Several scripts are made available to allow users of all backgrounds and experience levels to access this data.
After downloading the raw sequencing data, users can use the following code35 to perform clonotyping and obtain a list of alpha and beta chains from each sample, as well as a report file with details on the success of the process. Note that the user should have a recent version of MiXCR installed, as detailed in the18 MiXCR documentation.
When using the clonotype data as input, either after following the step above or by downloading the clonotyping data made available here, the user can use an R script36 to gather some statistics and perform an initial analysis of the clonotypes. Note that the user should have a recent version of the coding language R installed, and the appropriate packages up to date. The code also demonstrates performing sampling of the data, to prevent bias caused by samples with a larger number of clonotypes.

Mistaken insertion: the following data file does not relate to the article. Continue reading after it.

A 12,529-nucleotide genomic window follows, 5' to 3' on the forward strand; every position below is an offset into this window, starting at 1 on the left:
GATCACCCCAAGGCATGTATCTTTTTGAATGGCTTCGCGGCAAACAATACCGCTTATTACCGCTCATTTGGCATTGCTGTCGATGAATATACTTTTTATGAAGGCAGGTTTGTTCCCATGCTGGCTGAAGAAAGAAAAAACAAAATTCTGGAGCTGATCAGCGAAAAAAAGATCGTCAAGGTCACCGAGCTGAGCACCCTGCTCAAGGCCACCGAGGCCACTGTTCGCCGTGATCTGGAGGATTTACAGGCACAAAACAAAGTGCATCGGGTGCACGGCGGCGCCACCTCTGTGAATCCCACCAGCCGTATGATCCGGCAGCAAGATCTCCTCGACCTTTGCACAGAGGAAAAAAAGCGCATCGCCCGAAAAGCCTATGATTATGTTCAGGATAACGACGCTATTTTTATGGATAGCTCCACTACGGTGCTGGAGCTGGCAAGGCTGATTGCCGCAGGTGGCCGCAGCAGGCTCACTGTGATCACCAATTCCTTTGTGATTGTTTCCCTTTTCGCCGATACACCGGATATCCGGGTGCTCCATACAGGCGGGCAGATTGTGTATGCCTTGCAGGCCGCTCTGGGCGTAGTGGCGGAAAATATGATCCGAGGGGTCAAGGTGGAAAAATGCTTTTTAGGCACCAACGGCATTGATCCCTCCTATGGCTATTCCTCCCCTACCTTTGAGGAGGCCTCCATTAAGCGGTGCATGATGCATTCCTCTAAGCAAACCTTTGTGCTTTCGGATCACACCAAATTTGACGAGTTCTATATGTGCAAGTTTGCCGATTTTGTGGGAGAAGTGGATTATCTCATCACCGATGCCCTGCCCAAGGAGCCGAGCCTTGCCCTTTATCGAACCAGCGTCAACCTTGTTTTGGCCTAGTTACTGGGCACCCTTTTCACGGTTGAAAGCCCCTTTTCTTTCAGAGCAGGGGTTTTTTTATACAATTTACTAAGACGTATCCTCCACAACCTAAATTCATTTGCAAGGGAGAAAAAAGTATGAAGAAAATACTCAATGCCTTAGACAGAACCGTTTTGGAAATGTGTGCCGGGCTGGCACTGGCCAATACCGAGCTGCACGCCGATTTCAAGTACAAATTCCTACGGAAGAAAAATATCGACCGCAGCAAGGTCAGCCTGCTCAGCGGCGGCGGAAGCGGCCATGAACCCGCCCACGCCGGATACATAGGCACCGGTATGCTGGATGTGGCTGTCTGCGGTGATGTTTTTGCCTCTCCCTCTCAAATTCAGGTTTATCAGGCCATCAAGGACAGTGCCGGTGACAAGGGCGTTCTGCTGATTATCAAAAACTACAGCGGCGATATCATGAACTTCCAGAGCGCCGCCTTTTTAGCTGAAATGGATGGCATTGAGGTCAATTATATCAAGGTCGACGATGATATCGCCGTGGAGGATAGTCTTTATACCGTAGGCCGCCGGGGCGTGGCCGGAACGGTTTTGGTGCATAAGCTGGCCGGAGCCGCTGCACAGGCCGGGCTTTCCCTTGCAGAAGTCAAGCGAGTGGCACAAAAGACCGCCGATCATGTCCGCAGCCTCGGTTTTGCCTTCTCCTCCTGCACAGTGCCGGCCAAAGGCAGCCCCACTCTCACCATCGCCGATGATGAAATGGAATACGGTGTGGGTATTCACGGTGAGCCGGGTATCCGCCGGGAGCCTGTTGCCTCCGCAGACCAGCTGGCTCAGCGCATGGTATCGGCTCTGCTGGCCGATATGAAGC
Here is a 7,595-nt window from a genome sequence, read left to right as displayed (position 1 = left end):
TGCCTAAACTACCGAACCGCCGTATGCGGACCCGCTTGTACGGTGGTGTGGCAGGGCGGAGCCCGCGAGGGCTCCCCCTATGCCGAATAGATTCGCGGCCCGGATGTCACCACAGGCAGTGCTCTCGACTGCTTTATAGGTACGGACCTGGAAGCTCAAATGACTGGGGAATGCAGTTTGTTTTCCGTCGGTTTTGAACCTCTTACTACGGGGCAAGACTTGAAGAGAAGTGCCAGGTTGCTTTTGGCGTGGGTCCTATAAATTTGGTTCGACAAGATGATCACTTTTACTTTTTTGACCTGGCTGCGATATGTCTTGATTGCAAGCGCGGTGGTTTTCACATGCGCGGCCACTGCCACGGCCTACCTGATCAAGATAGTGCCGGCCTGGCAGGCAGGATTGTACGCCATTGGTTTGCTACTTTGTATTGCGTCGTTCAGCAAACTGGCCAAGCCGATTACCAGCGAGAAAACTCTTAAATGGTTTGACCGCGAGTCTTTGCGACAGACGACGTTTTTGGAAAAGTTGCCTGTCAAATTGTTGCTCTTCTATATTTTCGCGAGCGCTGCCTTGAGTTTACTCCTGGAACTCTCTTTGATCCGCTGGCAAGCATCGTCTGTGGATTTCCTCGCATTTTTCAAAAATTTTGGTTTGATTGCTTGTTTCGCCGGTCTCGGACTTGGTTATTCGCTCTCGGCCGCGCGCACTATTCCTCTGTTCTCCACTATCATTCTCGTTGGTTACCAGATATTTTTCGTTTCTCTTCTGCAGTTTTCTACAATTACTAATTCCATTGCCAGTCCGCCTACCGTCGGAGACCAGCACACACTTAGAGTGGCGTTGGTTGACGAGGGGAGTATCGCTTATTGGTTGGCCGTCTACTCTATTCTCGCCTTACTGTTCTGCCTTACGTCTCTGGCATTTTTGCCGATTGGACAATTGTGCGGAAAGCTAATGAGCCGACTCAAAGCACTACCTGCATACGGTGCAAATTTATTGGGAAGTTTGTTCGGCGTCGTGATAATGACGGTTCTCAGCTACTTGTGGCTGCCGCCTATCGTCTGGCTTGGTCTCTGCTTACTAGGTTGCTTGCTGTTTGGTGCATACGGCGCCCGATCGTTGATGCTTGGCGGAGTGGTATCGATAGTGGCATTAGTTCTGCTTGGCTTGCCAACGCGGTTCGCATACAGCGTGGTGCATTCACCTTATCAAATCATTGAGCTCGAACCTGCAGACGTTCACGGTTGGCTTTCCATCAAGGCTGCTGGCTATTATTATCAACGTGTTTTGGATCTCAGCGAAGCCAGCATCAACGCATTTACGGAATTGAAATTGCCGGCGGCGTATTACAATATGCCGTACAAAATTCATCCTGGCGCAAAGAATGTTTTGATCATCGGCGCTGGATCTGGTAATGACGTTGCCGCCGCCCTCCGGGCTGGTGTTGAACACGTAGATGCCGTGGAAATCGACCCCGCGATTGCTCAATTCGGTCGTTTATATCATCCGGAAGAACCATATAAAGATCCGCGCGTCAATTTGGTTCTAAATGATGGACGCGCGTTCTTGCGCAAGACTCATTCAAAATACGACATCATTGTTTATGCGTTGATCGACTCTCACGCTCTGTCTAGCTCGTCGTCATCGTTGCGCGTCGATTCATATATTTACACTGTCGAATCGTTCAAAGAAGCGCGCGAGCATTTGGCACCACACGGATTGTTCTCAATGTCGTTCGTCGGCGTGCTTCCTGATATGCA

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Snir, T., Philip, H., Gordin, M. et al. The temporal behavior of the murine T cell receptor repertoire following Immunotherapy. Sci Data 10, 108 (2023). https://doi.org/10.1038/s41597-023-01982-x